Stumbling and backfiring carb question (1 Viewer)

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Couldn't agree more! The idle is ok at 7 BTDC but it stumbles and backfires as soon as you take off. Fuel pump looks relatively new, I am going to replace the fuel filter next. I'll check the advance and see if the timing changes at higher RPMs.
This is important information that you did not disclose previously.. This isn’t stumbling under load, it is stumbling and backfiring off idle. This is usually a problem of lack of idle fuel or a intake manifold vacuum leak. It is hard to distinguish these possibilities, but try to rule out the manifold leak and then test whether disconnecting the idle fuel cut off makes any difference. Turning up the idle speed screw to make it run off the main nozzle often helps it run better, but this is bandaid.
 
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I have pretty solid vacuum numbers so I don’t think there is a intake leak. Would the sight glass have fuel if there was a fuel starvation problem? I can manually rev it and watch the glass, it will backfire but the glass still shows fuel. The idle speed screw is currently not doing anything when turned.
 
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I also tried planing the intake/manifold with good results. You can also pull one plug wire at time if there is is no change in idle that could also be an issue. May have several problems. Run some sea foam in gas tanks. Good. Does it back fire while at idle and Rev up the engine and than you get backfire ?
 
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I have just completed a carb rebuild and found that same weight and ball were missing. It ran good for the previous owner, so I put it back together and runs better now. I just need to adjust the carb to slow the idle. I do not have any backfiring issue at idle or underload without the weight and ball. I did pick up a spare carb left over from another build and plan on using it for those parts.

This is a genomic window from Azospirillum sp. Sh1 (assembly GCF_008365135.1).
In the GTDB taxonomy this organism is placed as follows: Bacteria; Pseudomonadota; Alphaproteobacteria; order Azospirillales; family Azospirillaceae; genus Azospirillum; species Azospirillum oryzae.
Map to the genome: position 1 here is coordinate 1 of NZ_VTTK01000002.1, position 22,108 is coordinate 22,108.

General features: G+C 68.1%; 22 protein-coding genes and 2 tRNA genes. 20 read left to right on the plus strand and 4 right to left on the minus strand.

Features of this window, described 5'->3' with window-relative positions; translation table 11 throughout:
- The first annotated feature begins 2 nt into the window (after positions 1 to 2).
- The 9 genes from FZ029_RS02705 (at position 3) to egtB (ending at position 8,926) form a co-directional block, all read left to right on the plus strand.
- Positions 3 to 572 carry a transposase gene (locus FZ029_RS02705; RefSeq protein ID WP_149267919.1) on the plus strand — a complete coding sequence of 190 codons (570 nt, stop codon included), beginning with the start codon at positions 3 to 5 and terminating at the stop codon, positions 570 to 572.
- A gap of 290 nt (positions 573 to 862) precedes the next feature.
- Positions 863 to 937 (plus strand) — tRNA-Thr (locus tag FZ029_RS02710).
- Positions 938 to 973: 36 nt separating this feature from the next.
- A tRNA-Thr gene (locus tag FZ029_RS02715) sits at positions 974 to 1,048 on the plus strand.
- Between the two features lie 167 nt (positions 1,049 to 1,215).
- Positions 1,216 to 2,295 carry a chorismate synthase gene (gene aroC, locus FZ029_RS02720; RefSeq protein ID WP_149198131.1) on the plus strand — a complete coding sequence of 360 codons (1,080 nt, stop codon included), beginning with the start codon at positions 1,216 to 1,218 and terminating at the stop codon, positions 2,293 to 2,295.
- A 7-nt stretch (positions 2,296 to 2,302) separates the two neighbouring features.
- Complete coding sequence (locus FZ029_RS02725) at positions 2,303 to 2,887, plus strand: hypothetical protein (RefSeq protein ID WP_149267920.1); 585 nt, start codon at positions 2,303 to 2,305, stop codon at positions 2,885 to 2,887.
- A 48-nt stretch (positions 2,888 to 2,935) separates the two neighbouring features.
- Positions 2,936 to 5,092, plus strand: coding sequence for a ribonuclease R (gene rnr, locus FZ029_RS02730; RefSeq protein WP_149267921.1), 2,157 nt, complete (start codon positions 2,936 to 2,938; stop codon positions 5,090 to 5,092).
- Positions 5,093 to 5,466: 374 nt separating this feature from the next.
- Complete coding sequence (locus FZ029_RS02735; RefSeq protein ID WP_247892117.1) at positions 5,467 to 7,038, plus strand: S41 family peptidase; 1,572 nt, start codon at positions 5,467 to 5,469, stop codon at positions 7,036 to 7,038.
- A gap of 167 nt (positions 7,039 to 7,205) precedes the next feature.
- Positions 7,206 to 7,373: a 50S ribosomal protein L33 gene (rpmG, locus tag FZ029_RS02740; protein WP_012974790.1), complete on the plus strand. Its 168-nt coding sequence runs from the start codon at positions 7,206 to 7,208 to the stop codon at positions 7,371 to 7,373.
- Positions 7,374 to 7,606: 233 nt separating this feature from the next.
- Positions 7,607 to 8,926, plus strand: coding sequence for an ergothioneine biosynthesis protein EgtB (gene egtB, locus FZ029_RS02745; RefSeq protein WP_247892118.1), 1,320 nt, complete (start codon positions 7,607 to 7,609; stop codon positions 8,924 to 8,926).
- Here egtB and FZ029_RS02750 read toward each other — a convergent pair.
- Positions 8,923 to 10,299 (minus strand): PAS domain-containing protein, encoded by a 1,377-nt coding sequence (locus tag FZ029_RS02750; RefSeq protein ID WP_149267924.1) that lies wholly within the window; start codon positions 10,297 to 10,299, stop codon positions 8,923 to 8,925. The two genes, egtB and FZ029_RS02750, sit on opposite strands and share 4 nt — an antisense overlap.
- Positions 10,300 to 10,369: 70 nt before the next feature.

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I also tried planing the intake/manifold with good results. You can also pull one plug wire at time if there is is no change in idle that could also be an issue. May have several problems. Run some sea foam in gas tanks. Good. Does it back fire while at idle and Rev up the engine and than you get backfire ?
At 7 BTDC it will idle ok, but backfire/sputter as soon as it is revved. Pretty much not driveable. At 20 BTDC it seems to run fine with no backfire or sputter. The only issue is the idle is high and it may not be good to run long term with that much advance.
 
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14 inches of water is not good vacuum. Did you check for leaks, especiallu underneath the manifold where it bolts to the head? What happens when you disconnect the idle fuel cut off solenoid wire?
 

thebigredrocker

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I see manifold vacuum of 13-14 in the pic you posted. That's low at idle. Sign of non-functioning Idle circuit is—>At idle you shine a light down the primary and can see fuel spray from the main nozzle. While your shining your light in the primary, pump the throttle arm a watch for a fuel squirt. No discharge chamber squirt will contribute to the stumble.
 
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Not saying this is your problem, but the 2F in my '79 FJ40 started showing the same symptoms you are describing after it had sat for about a month while I did a complete valve job to upgrade to Chevy exhaust valves. After getting it back together it stumbled badly and had a tough time gaining speed. Sputtering and backfiring was embarrassing. I tracked it down to the distributor. The insides showed rust. Took the dizzy out of the block and went through it thoroughly. Cleaned all the rust out, checked for cracks in the cap and rotor (they were ok) and found that the mechanical advance was bound up. The hose that gets a vacuum from the side of the air cleaner was blocked, so the dizzy wasn't getting air drawn through it. Got the guts of the dizzy cleaned and lubed and the truck fired right up and runs like a top again. Just thought I should throw this out there in case someone else has a similar problem...... it's not always a fuel issue.